The iconic Tokyo Tower is easily one of the most photographed buildings Tokyo, it’s iconic red Eiffel Tower style is difficult to miss since it stands at 333 meters tall making it larger than its French counterpart. The communication and observation tower offers unbeatable views over Tokyo making this the perfect place to get those epic shots of the city. At night the tower is lit up and a beautiful sight in itself. You can also capture the whole city from the Tokyo Skytree. Tickets for the tower can be bought there, make sure you take your passport.
Go wild at one of Japan’s top theme parks
If there’s one thing Japanese people love it’s their theme parks, and Tokyo itself has two amazing parks to enjoy, including the world’s only Disney Sea, which is actually the better of the two parks if you have to choose. The Disneyland itself is quite small but has all of the usual rides meet Disney characters fun. Taking a trip to Universal Studios is very possible for the day since it’s just two hours to Osaka on the bullet train, there you’ll find the incredible Harry Potter World and get the chance to see the huge Hogwarts castle up close. Find Disney tickets and transfers here.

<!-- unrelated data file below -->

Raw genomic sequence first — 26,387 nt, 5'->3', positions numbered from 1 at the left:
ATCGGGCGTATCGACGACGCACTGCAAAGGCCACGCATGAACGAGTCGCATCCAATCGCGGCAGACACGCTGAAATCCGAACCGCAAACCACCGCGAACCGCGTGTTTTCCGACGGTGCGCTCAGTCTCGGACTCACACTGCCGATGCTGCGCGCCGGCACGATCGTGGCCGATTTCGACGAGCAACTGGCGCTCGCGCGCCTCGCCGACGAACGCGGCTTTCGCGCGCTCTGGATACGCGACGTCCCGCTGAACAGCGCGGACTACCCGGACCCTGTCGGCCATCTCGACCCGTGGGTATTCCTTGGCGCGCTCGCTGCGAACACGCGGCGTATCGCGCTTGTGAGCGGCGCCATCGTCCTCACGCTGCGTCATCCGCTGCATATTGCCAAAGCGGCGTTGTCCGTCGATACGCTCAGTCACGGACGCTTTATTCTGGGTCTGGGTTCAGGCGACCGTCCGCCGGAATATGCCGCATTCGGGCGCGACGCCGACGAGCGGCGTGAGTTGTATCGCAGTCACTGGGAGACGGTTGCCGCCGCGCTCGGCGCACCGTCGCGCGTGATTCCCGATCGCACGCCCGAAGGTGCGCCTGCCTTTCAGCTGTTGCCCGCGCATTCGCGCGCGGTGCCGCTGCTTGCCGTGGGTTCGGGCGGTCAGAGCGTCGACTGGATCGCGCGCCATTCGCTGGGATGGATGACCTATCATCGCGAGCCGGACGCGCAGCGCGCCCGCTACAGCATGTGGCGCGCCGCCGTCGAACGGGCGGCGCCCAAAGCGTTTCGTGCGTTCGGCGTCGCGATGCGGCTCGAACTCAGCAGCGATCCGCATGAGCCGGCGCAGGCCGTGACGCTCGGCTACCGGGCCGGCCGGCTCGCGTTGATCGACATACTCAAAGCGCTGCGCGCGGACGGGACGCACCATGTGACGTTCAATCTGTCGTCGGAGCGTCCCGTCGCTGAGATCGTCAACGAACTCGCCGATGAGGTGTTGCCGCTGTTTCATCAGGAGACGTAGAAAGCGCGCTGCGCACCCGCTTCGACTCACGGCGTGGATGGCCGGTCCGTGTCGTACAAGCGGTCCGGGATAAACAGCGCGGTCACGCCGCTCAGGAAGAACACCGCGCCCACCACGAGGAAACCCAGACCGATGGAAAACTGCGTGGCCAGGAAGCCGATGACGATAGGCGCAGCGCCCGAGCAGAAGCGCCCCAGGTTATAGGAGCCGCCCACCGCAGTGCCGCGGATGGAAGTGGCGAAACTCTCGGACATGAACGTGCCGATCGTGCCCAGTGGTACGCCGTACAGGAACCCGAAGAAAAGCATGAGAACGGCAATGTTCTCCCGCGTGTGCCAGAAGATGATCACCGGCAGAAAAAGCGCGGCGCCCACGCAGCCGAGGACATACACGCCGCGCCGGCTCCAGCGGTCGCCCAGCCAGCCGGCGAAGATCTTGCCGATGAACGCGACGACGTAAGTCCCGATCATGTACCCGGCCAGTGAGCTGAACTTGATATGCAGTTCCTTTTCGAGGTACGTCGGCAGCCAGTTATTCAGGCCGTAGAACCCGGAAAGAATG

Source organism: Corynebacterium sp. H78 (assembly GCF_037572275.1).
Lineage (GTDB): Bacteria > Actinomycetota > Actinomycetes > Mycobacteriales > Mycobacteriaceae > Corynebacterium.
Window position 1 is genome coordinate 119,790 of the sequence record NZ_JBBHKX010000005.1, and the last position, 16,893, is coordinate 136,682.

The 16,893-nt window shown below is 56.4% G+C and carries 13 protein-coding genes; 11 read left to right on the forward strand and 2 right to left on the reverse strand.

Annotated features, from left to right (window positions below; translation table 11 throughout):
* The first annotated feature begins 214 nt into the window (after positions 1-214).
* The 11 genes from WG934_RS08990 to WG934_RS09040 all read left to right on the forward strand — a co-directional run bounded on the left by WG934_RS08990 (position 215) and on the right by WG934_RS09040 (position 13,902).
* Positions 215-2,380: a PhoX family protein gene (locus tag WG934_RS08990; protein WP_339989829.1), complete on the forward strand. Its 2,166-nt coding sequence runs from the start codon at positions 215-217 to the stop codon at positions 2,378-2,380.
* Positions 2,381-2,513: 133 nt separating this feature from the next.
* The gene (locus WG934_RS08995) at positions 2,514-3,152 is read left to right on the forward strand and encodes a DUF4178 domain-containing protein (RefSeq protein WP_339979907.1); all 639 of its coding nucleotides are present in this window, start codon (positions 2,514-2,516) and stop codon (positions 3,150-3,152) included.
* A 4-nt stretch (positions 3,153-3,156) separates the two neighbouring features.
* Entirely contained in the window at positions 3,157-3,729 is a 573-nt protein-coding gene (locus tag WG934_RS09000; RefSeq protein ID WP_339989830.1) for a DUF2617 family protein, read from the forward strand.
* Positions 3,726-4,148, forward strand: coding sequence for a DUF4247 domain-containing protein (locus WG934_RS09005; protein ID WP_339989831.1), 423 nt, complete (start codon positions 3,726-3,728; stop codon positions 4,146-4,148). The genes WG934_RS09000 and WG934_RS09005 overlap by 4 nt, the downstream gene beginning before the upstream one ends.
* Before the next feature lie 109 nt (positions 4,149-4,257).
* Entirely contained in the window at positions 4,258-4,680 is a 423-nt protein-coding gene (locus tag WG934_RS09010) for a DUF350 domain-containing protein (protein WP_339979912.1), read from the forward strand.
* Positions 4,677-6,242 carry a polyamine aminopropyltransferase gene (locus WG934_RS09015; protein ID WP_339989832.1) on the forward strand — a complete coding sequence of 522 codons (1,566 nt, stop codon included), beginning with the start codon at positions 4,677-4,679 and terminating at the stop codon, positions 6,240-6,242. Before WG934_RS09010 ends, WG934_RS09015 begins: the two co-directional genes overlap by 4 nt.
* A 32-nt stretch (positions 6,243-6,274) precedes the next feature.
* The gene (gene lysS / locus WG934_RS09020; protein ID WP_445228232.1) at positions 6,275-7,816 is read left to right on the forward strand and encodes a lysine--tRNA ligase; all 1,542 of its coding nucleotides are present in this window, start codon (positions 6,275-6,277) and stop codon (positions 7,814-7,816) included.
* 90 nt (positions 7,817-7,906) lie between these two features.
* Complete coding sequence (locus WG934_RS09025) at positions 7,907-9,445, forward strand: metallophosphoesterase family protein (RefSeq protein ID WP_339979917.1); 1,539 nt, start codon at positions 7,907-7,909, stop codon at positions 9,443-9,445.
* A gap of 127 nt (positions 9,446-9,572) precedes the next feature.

Go museum hopping in Ueno Park